Repayment terms define when and how often you’ll pay to return the borrowed funds. Choosing the proper term depends on your budget, loan purpose, and projected income. Longer terms offer smaller monthly payments but accumulate more interest, while shorter terms require higher payments but pay off the loan faster.

Loans can be paid monthly, quarterly, or even annually. Pick a schedule that aligns with your earnings schedule for better cash flow management. Some loans have flexible schedules, while others have fixed options.

Some lenders offer a grace period where you only pay interest or no payments for a short initial period. This can be helpful for businesses needing time to ramp up before full repayment kicks in.

How to apply for a small business loan

1. Calculate your eligibility

Start by calculating your exact loan needs. What specific goals do you aim to achieve? Whether it’s acquiring new equipment, expanding inventory, or launching marketing campaigns, understanding your precise requirements is crucial.

Be realistic about your financial limits. Don’t overwhelm yourself by applying for a loan you can’t comfortably repay. Remember, responsible borrowing is key to sustainable growth.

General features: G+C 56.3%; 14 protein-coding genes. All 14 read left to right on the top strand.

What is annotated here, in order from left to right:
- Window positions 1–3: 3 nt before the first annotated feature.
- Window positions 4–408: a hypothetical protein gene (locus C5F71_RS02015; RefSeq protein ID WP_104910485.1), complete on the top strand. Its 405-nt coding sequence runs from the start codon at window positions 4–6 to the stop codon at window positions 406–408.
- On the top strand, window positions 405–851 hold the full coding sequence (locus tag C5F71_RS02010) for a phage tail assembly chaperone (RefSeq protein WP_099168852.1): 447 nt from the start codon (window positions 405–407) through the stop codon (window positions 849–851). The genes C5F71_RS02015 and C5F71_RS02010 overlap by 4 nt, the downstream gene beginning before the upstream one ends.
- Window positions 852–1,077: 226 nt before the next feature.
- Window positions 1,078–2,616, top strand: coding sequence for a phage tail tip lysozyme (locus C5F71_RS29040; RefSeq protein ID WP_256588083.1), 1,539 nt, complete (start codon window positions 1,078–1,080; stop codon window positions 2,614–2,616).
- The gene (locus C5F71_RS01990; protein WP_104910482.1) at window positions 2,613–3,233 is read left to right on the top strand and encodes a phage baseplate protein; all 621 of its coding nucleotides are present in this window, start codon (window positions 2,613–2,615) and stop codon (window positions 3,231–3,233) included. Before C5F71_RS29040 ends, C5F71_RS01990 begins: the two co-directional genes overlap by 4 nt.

2. Get your credit score in good shape

If you use credit cards for expenses, take a close look at your credit score. If it could be better, consider strategies to improve it. Remember, a strong credit history increases your approval chances and may result in lower interest rates.

3. Prepare a comprehensive business plan

In the business plan, you must include projected financial statements, such as income statements, cash flow statements, and balance sheets. Provide realistic projections based on market research and your own historical financial data.

4. Manage the loan approval process